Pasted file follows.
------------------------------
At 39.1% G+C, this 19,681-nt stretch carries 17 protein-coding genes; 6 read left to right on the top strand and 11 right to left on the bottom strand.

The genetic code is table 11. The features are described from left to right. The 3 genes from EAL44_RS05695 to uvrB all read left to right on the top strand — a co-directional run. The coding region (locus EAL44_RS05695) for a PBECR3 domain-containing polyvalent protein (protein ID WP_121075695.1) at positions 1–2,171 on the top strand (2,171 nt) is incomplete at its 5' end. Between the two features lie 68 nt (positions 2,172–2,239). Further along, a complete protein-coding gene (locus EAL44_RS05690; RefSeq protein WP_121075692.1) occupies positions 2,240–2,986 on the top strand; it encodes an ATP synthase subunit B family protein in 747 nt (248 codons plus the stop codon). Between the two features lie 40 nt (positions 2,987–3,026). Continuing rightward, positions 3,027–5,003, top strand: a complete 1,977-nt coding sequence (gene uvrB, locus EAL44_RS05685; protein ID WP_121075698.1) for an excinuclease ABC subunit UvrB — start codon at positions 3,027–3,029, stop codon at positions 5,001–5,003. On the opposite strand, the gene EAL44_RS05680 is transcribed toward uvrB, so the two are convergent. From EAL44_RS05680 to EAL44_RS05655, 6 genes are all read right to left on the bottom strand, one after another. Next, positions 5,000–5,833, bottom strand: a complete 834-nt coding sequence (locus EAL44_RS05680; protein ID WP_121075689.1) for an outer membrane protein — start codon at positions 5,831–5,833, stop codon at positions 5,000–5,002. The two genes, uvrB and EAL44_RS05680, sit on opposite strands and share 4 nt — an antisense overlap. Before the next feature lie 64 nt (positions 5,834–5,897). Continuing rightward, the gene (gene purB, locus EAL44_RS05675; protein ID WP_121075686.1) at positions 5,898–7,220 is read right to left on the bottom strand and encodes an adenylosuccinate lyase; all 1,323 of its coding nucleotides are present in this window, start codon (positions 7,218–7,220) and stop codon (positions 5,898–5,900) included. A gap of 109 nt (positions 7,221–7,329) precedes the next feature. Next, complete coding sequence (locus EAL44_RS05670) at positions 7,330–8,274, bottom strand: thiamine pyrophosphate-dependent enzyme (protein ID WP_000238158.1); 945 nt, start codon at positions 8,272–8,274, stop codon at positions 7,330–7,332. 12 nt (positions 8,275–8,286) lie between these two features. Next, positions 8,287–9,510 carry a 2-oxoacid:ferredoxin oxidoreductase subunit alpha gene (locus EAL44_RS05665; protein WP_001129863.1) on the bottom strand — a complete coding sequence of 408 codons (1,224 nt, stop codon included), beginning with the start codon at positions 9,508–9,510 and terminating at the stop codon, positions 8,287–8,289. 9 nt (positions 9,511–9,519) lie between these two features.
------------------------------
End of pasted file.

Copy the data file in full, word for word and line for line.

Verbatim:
At 39.1% G+C, this 19,681-nt stretch carries 17 protein-coding genes; 6 read left to right on the top strand and 11 right to left on the bottom strand.

The genetic code is table 11. The features are described from left to right. The 3 genes from EAL44_RS05695 to uvrB all read left to right on the top strand — a co-directional run. The coding region (locus EAL44_RS05695) for a PBECR3 domain-containing polyvalent protein (protein ID WP_121075695.1) at positions 1–2,171 on the top strand (2,171 nt) is incomplete at its 5' end. Between the two features lie 68 nt (positions 2,172–2,239). Further along, a complete protein-coding gene (locus EAL44_RS05690; RefSeq protein WP_121075692.1) occupies positions 2,240–2,986 on the top strand; it encodes an ATP synthase subunit B family protein in 747 nt (248 codons plus the stop codon). Between the two features lie 40 nt (positions 2,987–3,026). Continuing rightward, positions 3,027–5,003, top strand: a complete 1,977-nt coding sequence (gene uvrB, locus EAL44_RS05685; protein ID WP_121075698.1) for an excinuclease ABC subunit UvrB — start codon at positions 3,027–3,029, stop codon at positions 5,001–5,003. On the opposite strand, the gene EAL44_RS05680 is transcribed toward uvrB, so the two are convergent. From EAL44_RS05680 to EAL44_RS05655, 6 genes are all read right to left on the bottom strand, one after another. Next, positions 5,000–5,833, bottom strand: a complete 834-nt coding sequence (locus EAL44_RS05680; protein ID WP_121075689.1) for an outer membrane protein — start codon at positions 5,831–5,833, stop codon at positions 5,000–5,002. The two genes, uvrB and EAL44_RS05680, sit on opposite strands and share 4 nt — an antisense overlap. Before the next feature lie 64 nt (positions 5,834–5,897). Continuing rightward, the gene (gene purB, locus EAL44_RS05675; protein ID WP_121075686.1) at positions 5,898–7,220 is read right to left on the bottom strand and encodes an adenylosuccinate lyase; all 1,323 of its coding nucleotides are present in this window, start codon (positions 7,218–7,220) and stop codon (positions 5,898–5,900) included. A gap of 109 nt (positions 7,221–7,329) precedes the next feature. Next, complete coding sequence (locus EAL44_RS05670) at positions 7,330–8,274, bottom strand: thiamine pyrophosphate-dependent enzyme (protein ID WP_000238158.1); 945 nt, start codon at positions 8,272–8,274, stop codon at positions 7,330–7,332. 12 nt (positions 8,275–8,286) lie between these two features. Next, positions 8,287–9,510 carry a 2-oxoacid:ferredoxin oxidoreductase subunit alpha gene (locus EAL44_RS05665; protein WP_001129863.1) on the bottom strand — a complete coding sequence of 408 codons (1,224 nt, stop codon included), beginning with the start codon at positions 9,508–9,510 and terminating at the stop codon, positions 8,287–8,289. 9 nt (positions 9,511–9,519) lie between these two features.